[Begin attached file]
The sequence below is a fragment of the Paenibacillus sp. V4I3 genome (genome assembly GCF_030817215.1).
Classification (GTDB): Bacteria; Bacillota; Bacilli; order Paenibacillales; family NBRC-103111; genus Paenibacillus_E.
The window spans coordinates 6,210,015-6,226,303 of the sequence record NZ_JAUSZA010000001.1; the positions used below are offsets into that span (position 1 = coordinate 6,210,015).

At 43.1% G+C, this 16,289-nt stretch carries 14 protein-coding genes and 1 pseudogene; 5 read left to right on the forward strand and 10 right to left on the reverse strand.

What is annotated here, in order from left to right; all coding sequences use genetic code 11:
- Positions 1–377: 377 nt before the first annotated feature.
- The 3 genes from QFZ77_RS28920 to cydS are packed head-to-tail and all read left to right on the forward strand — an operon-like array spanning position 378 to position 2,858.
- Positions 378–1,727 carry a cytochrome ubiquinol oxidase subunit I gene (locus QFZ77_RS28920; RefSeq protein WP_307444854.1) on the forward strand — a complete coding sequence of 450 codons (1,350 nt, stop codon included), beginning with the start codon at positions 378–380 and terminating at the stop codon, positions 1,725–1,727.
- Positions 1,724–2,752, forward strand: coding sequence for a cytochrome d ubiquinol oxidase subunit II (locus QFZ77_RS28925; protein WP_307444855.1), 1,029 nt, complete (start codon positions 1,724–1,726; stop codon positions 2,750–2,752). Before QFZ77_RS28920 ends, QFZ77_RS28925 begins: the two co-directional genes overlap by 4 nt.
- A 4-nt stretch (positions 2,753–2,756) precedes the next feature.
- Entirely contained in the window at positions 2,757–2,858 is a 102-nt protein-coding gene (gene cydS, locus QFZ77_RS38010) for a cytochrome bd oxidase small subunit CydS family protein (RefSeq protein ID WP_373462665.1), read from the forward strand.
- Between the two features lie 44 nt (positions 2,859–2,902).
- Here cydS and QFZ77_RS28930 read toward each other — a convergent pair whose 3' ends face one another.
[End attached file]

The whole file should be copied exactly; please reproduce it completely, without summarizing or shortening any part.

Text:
The sequence below is a fragment of the Paenibacillus sp. V4I3 genome (genome assembly GCF_030817215.1).
Classification (GTDB): Bacteria; Bacillota; Bacilli; order Paenibacillales; family NBRC-103111; genus Paenibacillus_E.
The window spans coordinates 6,210,015-6,226,303 of the sequence record NZ_JAUSZA010000001.1; the positions used below are offsets into that span (position 1 = coordinate 6,210,015).

At 43.1% G+C, this 16,289-nt stretch carries 14 protein-coding genes and 1 pseudogene; 5 read left to right on the forward strand and 10 right to left on the reverse strand.

What is annotated here, in order from left to right; all coding sequences use genetic code 11:
- Positions 1–377: 377 nt before the first annotated feature.
- The 3 genes from QFZ77_RS28920 to cydS are packed head-to-tail and all read left to right on the forward strand — an operon-like array spanning position 378 to position 2,858.
- Positions 378–1,727 carry a cytochrome ubiquinol oxidase subunit I gene (locus QFZ77_RS28920; RefSeq protein WP_307444854.1) on the forward strand — a complete coding sequence of 450 codons (1,350 nt, stop codon included), beginning with the start codon at positions 378–380 and terminating at the stop codon, positions 1,725–1,727.
- Positions 1,724–2,752, forward strand: coding sequence for a cytochrome d ubiquinol oxidase subunit II (locus QFZ77_RS28925; protein WP_307444855.1), 1,029 nt, complete (start codon positions 1,724–1,726; stop codon positions 2,750–2,752). Before QFZ77_RS28920 ends, QFZ77_RS28925 begins: the two co-directional genes overlap by 4 nt.
- A 4-nt stretch (positions 2,753–2,756) precedes the next feature.
- Entirely contained in the window at positions 2,757–2,858 is a 102-nt protein-coding gene (gene cydS, locus QFZ77_RS38010) for a cytochrome bd oxidase small subunit CydS family protein (RefSeq protein ID WP_373462665.1), read from the forward strand.
- Between the two features lie 44 nt (positions 2,859–2,902).
- Here cydS and QFZ77_RS28930 read toward each other — a convergent pair whose 3' ends face one another.